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November 7: Herman J. Mankiewicz

Lawrence Bush
November 7, 2016
Screenwriter Herman J. Mankiewicz, who wrote or worked on Citizen Kane, The Wizard of Oz, Gentlemen Prefer Blondes, Dinner at Eight, Pride of the Yankees, and The Pride of St. Louis, among other films, was born in New York on this date in 1897. Mankiewicz was a correspondent in Berlin for the Chicago Tribune (where he also worked as a publicist for Isadora Duncan) and served as drama critic for the New York Times and the New Yorker. His success in the movie business came early and big; he was the recruiter of writing talent for Paramount studios, and wrote, according to critic Pauline Kael, “about forty of the films I remember best from the twenties and thirties. . . . he was a key linking figure in just the kind of movies my friends and I loved best” — this before dying of alcoholism at age 56. Mankiewicz was a member of the Algonquin Round Table. His brother Joseph was also a successful screenwriter (and producer and director); his son Frank Mankiewicz, a journalist and progressive political consultant who was the president of National Public Radio. To see Herman Mankiewicz as a guest on What’s My Line? look below. “ ‘[The] two most brilliant men [I have]] ever known were George S. Kaufman and Herman Mankiewicz, and . . . Mankiewicz was the more brilliant of the two. . . . [He] spearheaded the movement of that whole Broadway style of wisecracking, fast-talking, cynical-sentimental entertainment onto the national scene.” --Nunnally Johnson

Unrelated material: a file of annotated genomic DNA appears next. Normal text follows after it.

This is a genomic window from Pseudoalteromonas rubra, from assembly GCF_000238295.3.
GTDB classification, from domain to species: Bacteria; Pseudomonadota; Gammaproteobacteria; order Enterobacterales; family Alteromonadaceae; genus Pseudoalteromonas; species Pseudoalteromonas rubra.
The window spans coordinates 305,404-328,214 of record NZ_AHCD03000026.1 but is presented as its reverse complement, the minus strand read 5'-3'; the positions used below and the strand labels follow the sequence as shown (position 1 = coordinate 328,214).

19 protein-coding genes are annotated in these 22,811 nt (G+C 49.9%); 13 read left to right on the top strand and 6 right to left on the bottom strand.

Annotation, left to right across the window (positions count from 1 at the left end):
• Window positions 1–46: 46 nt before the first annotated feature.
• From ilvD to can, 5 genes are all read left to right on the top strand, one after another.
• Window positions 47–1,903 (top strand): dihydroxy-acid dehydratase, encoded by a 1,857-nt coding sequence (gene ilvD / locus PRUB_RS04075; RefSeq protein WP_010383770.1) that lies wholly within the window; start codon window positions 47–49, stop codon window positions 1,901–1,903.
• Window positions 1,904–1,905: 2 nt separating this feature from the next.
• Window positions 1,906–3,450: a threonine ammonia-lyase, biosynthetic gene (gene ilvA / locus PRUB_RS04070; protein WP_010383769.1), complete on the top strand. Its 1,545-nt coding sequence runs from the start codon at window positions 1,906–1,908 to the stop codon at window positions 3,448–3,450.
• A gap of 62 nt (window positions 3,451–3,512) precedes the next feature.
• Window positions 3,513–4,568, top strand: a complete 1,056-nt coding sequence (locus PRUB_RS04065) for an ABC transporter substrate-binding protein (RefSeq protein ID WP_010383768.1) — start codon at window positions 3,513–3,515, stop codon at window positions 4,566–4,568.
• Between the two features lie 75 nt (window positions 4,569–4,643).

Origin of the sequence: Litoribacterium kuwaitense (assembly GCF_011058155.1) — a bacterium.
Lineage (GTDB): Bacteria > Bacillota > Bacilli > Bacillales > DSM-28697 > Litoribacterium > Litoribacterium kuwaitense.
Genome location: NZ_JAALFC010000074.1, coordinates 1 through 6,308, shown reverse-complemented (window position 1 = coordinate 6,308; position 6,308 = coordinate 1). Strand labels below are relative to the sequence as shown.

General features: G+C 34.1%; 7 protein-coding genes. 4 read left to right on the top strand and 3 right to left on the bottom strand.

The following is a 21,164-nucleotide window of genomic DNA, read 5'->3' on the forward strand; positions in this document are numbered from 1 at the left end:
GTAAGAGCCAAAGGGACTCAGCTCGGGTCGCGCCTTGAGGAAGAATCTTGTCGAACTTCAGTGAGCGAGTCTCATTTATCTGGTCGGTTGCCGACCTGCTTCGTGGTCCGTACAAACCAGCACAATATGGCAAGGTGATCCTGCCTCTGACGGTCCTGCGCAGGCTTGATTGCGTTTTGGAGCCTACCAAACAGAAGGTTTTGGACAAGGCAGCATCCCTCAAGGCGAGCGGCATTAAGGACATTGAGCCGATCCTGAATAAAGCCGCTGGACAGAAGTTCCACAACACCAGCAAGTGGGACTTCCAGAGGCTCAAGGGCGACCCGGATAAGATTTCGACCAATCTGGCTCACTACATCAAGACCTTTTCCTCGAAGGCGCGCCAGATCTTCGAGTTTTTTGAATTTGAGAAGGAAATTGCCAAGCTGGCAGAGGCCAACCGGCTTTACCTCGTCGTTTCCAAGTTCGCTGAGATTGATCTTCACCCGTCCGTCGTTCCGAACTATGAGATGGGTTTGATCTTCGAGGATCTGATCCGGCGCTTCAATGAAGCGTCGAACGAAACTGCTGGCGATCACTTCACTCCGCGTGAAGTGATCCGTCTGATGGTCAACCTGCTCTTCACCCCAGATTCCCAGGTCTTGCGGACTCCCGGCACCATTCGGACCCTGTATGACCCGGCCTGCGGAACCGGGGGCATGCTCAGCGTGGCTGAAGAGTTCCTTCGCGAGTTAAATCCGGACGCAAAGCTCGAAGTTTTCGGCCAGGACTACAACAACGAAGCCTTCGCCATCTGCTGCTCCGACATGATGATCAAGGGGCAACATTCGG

​​​​Lawrence Bush edited Jewish Currents from 2003 until 2018. He is the author of Bessie: A Novel of Love and Revolution and Waiting for God: The Spiritual Explorations of a Reluctant Atheist, among other books. His new volume of illustrated Torah commentaries, American Torah Toons 2, is scheduled for publication this year.